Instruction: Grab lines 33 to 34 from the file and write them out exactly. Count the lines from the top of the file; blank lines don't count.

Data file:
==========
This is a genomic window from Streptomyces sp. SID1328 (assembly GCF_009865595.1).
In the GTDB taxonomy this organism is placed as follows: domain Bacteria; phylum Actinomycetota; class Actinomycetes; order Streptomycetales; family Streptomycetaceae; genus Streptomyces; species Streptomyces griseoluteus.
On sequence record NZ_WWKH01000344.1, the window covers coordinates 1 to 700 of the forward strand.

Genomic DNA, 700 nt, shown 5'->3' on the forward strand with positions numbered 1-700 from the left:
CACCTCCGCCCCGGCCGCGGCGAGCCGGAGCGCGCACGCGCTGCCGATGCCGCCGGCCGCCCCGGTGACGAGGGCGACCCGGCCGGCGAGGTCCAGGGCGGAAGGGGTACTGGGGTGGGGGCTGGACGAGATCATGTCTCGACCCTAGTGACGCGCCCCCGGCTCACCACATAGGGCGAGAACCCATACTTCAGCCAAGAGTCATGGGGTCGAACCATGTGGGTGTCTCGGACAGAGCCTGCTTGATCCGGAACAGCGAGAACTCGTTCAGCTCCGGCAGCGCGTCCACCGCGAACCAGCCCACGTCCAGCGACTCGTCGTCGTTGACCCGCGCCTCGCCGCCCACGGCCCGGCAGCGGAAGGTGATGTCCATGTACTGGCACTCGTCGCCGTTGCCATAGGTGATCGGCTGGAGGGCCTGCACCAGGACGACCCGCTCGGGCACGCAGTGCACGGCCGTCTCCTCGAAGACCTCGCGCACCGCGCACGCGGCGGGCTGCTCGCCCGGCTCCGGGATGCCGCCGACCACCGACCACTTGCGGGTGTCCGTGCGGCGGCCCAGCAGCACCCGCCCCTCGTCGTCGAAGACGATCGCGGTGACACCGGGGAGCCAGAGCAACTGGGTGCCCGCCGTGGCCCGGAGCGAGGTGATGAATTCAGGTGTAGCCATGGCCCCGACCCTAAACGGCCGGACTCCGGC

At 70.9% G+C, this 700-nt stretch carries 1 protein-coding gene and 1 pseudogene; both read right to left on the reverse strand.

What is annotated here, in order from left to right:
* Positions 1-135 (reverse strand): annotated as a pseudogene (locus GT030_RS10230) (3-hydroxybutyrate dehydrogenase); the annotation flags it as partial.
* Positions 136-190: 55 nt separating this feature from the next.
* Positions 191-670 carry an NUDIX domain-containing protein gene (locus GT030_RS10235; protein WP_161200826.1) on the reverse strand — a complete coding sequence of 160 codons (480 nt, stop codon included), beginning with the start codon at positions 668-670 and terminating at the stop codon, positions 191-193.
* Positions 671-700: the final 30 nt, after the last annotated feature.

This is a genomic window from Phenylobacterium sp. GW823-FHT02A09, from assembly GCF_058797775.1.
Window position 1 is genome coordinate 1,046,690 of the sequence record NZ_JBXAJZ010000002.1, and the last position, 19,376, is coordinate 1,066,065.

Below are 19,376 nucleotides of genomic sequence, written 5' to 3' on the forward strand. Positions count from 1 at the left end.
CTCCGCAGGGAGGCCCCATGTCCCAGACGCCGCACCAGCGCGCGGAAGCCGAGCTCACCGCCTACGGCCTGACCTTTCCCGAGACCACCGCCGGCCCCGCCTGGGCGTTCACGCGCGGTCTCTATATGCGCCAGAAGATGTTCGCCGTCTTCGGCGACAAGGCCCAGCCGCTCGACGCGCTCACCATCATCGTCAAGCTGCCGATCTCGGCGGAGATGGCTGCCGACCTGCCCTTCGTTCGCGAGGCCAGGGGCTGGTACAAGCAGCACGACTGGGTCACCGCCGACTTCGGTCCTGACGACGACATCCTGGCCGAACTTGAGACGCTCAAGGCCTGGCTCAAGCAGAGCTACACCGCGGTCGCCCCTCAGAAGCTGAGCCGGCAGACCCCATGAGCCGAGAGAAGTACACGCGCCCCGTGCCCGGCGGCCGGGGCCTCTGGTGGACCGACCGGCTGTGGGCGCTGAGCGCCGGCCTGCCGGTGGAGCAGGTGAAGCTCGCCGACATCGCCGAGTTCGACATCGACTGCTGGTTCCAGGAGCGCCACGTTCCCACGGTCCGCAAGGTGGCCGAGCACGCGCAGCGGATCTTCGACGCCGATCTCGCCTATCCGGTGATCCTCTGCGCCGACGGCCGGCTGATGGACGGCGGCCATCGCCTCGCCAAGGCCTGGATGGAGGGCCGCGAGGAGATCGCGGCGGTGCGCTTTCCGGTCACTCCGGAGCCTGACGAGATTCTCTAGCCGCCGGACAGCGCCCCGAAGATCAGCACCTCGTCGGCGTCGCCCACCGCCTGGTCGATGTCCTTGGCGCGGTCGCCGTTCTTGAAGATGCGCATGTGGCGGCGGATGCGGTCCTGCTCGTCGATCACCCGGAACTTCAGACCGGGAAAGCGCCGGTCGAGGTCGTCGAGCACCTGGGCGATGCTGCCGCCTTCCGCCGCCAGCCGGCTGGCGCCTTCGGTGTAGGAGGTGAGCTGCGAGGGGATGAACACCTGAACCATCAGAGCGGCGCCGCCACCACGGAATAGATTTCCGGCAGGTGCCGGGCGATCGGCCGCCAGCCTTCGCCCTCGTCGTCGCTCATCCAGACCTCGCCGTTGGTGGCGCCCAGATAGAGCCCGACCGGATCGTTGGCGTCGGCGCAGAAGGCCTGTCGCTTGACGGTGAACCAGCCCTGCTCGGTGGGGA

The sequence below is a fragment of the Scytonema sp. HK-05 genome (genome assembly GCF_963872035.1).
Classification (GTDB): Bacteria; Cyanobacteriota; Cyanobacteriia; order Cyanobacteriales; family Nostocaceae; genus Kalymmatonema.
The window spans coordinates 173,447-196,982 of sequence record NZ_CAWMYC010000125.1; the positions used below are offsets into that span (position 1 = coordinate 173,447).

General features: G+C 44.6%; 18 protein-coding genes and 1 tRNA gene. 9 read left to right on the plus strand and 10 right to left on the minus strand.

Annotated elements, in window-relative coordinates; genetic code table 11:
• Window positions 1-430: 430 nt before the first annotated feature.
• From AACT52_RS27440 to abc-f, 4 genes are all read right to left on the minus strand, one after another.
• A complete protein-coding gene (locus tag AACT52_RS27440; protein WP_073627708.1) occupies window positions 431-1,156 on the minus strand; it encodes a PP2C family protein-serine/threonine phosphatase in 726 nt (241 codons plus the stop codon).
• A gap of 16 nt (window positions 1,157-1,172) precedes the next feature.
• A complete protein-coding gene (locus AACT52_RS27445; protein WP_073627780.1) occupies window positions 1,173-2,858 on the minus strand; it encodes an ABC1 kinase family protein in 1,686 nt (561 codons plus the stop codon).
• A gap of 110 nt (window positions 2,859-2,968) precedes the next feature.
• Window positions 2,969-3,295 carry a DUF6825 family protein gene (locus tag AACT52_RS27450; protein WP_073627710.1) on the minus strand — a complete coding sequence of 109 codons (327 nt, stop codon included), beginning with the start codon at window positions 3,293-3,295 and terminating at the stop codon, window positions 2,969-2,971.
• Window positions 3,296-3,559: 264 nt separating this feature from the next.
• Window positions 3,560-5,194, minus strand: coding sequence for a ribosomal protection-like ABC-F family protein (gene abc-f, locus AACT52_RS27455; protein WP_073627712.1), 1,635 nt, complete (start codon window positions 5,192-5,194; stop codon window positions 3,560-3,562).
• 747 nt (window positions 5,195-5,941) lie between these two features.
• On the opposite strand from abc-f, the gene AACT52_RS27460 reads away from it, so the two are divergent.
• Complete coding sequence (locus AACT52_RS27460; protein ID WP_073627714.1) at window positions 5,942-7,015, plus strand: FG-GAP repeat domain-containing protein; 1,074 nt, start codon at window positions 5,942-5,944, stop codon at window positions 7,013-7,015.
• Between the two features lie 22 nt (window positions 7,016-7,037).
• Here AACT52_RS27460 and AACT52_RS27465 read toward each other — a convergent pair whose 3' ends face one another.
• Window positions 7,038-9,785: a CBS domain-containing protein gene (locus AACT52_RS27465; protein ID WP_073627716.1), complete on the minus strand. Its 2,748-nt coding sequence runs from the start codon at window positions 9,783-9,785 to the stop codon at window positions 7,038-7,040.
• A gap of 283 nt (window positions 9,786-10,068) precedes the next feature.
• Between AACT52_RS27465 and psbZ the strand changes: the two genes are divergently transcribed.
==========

• Between the two features lie 22 nt (window positions 7,016-7,037).
• Here AACT52_RS27460 and AACT52_RS27465 read toward each other — a convergent pair whose 3' ends face one another.